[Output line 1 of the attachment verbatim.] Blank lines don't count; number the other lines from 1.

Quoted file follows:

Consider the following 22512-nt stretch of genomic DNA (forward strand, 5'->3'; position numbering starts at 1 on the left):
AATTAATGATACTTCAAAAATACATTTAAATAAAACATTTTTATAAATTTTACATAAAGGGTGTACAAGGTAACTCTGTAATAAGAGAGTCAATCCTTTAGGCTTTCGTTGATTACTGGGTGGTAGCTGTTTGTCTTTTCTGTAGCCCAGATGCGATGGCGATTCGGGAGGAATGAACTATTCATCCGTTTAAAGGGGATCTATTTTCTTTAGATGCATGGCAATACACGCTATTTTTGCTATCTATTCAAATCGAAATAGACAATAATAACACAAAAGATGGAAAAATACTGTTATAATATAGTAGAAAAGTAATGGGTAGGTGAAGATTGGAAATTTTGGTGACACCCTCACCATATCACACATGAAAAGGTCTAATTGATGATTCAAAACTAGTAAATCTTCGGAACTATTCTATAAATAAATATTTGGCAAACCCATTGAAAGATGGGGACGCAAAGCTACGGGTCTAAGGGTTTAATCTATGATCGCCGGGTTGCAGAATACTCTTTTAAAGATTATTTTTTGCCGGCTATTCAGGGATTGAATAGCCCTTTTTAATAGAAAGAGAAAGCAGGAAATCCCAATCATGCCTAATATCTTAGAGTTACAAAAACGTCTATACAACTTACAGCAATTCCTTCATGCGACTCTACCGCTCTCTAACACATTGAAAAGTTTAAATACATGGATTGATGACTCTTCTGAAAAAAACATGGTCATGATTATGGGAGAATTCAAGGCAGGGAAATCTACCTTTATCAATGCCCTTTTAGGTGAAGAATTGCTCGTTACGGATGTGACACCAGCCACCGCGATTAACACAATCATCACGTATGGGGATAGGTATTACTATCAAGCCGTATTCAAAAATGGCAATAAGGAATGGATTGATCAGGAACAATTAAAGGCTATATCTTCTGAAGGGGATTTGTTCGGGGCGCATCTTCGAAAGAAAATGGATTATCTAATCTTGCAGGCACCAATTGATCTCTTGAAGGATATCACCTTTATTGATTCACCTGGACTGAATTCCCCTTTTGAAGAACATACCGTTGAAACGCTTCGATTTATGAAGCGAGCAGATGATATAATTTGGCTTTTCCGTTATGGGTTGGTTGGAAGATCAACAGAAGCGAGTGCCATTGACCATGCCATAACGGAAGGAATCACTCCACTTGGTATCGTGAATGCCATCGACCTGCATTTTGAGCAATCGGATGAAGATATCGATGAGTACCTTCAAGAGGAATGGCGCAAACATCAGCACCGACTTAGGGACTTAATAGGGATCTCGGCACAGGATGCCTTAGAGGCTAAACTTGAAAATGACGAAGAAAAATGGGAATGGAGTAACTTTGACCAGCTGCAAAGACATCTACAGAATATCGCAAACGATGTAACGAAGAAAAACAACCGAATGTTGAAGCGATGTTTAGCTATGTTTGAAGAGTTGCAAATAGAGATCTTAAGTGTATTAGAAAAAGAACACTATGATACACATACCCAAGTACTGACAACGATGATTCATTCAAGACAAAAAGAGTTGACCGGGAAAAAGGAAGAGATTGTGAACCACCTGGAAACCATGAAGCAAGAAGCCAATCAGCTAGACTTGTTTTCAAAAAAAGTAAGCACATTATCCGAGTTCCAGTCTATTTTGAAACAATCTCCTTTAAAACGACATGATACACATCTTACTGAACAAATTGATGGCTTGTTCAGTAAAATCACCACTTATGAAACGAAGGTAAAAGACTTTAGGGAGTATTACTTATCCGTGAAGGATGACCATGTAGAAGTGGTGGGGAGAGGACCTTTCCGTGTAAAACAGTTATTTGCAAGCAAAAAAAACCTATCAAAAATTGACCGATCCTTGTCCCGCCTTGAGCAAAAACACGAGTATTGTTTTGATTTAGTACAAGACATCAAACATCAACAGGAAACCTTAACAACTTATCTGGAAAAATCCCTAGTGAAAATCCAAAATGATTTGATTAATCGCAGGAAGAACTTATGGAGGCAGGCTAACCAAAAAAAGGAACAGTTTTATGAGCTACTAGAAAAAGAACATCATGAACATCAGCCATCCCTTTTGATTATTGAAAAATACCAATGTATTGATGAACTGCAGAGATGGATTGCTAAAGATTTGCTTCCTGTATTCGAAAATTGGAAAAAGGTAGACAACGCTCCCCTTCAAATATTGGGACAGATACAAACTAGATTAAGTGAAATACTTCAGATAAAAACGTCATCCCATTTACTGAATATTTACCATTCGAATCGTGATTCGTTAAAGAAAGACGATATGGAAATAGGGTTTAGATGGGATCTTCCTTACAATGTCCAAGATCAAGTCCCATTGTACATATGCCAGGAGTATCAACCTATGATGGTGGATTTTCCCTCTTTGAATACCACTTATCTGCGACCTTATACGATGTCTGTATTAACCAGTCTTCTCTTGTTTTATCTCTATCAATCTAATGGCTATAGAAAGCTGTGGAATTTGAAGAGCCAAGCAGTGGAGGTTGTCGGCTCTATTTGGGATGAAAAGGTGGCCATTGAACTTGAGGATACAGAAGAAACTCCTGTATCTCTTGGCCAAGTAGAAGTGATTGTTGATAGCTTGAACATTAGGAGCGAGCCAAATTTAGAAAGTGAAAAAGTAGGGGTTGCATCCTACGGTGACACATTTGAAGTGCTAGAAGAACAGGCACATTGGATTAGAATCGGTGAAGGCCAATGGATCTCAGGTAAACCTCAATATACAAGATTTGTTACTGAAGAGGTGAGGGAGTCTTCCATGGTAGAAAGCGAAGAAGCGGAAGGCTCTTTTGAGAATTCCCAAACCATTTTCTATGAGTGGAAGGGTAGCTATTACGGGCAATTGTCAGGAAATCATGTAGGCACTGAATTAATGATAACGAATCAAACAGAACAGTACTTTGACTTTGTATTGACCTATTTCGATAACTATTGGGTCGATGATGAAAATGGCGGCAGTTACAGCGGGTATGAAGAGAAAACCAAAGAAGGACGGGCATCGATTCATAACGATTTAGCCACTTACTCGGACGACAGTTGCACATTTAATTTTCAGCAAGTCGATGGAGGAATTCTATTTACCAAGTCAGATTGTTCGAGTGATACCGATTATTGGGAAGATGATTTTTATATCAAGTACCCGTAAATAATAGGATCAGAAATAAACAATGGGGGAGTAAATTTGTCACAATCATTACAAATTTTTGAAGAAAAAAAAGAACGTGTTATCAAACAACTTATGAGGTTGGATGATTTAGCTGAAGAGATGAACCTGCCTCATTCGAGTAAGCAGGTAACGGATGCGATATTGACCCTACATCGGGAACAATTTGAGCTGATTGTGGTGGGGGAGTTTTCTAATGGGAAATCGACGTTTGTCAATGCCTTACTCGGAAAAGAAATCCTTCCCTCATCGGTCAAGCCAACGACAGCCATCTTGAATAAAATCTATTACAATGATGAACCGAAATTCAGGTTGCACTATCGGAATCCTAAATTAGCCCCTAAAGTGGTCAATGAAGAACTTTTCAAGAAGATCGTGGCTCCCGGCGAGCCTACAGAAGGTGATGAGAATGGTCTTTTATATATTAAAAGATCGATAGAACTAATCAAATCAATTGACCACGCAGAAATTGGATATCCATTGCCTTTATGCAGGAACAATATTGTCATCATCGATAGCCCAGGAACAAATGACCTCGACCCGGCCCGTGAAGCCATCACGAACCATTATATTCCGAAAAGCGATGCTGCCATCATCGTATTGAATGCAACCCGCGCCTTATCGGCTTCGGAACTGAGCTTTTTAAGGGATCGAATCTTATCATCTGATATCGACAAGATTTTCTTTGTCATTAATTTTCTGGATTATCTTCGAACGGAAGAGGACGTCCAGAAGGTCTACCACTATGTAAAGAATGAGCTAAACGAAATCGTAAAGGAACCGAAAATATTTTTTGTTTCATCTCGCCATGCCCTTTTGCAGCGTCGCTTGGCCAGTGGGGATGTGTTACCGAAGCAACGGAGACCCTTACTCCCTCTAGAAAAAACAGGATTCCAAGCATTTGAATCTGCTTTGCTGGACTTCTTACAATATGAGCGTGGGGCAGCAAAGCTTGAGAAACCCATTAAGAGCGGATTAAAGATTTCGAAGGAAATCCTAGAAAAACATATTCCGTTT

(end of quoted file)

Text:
Consider the following 22512-nt stretch of genomic DNA (forward strand, 5'->3'; position numbering starts at 1 on the left):